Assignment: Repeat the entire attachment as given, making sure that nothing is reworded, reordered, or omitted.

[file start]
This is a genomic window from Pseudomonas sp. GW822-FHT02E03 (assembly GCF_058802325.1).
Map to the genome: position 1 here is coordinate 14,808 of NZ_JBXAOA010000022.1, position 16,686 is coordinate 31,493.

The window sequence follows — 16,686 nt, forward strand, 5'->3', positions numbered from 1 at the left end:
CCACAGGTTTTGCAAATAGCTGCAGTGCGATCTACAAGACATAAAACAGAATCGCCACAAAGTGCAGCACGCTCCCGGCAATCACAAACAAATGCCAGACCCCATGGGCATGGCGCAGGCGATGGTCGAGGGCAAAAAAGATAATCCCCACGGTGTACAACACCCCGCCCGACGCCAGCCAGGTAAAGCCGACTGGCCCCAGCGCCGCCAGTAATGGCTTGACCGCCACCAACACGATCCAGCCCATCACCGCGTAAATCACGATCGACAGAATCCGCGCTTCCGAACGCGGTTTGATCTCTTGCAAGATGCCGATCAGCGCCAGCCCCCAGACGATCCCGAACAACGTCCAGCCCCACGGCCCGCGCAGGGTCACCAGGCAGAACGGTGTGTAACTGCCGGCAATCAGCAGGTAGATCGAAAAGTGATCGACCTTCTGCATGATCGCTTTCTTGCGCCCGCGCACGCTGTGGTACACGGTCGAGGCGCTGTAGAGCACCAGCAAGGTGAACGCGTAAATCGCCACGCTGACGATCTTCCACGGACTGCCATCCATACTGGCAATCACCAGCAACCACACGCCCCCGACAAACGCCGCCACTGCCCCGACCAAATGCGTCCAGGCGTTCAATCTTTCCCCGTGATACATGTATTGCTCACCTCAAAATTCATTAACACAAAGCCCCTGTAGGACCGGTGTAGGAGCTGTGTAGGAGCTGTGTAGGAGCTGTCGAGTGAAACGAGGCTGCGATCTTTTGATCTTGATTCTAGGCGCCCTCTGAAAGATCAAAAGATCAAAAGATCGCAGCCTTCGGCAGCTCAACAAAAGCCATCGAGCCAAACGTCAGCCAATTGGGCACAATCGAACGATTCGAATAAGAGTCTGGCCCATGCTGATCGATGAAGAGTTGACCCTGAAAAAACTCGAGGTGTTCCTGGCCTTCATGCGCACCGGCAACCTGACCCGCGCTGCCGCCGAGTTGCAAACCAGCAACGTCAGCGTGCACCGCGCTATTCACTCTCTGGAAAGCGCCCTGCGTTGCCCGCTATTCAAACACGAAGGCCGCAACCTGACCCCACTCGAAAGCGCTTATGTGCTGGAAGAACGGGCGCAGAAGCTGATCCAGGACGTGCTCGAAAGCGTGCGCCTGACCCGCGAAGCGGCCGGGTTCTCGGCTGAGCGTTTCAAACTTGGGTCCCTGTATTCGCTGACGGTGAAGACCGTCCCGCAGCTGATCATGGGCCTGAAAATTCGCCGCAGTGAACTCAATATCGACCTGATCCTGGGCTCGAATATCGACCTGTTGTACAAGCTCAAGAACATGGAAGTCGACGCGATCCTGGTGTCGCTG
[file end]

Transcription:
This is a genomic window from Pseudomonas sp. GW822-FHT02E03 (assembly GCF_058802325.1).
Map to the genome: position 1 here is coordinate 14,808 of NZ_JBXAOA010000022.1, position 16,686 is coordinate 31,493.

The window sequence follows — 16,686 nt, forward strand, 5'->3', positions numbered from 1 at the left end:
CCACAGGTTTTGCAAATAGCTGCAGTGCGATCTACAAGACATAAAACAGAATCGCCACAAAGTGCAGCACGCTCCCGGCAATCACAAACAAATGCCAGACCCCATGGGCATGGCGCAGGCGATGGTCGAGGGCAAAAAAGATAATCCCCACGGTGTACAACACCCCGCCCGACGCCAGCCAGGTAAAGCCGACTGGCCCCAGCGCCGCCAGTAATGGCTTGACCGCCACCAACACGATCCAGCCCATCACCGCGTAAATCACGATCGACAGAATCCGCGCTTCCGAACGCGGTTTGATCTCTTGCAAGATGCCGATCAGCGCCAGCCCCCAGACGATCCCGAACAACGTCCAGCCCCACGGCCCGCGCAGGGTCACCAGGCAGAACGGTGTGTAACTGCCGGCAATCAGCAGGTAGATCGAAAAGTGATCGACCTTCTGCATGATCGCTTTCTTGCGCCCGCGCACGCTGTGGTACACGGTCGAGGCGCTGTAGAGCACCAGCAAGGTGAACGCGTAAATCGCCACGCTGACGATCTTCCACGGACTGCCATCCATACTGGCAATCACCAGCAACCACACGCCCCCGACAAACGCCGCCACTGCCCCGACCAAATGCGTCCAGGCGTTCAATCTTTCCCCGTGATACATGTATTGCTCACCTCAAAATTCATTAACACAAAGCCCCTGTAGGACCGGTGTAGGAGCTGTGTAGGAGCTGTGTAGGAGCTGTCGAGTGAAACGAGGCTGCGATCTTTTGATCTTGATTCTAGGCGCCCTCTGAAAGATCAAAAGATCAAAAGATCGCAGCCTTCGGCAGCTCAACAAAAGCCATCGAGCCAAACGTCAGCCAATTGGGCACAATCGAACGATTCGAATAAGAGTCTGGCCCATGCTGATCGATGAAGAGTTGACCCTGAAAAAACTCGAGGTGTTCCTGGCCTTCATGCGCACCGGCAACCTGACCCGCGCTGCCGCCGAGTTGCAAACCAGCAACGTCAGCGTGCACCGCGCTATTCACTCTCTGGAAAGCGCCCTGCGTTGCCCGCTATTCAAACACGAAGGCCGCAACCTGACCCCACTCGAAAGCGCTTATGTGCTGGAAGAACGGGCGCAGAAGCTGATCCAGGACGTGCTCGAAAGCGTGCGCCTGACCCGCGAAGCGGCCGGGTTCTCGGCTGAGCGTTTCAAACTTGGGTCCCTGTATTCGCTGACGGTGAAGACCGTCCCGCAGCTGATCATGGGCCTGAAAATTCGCCGCAGTGAACTCAATATCGACCTGATCCTGGGCTCGAATATCGACCTGTTGTACAAGCTCAAGAACATGGAAGTCGACGCGATCCTGGTGTCGCTG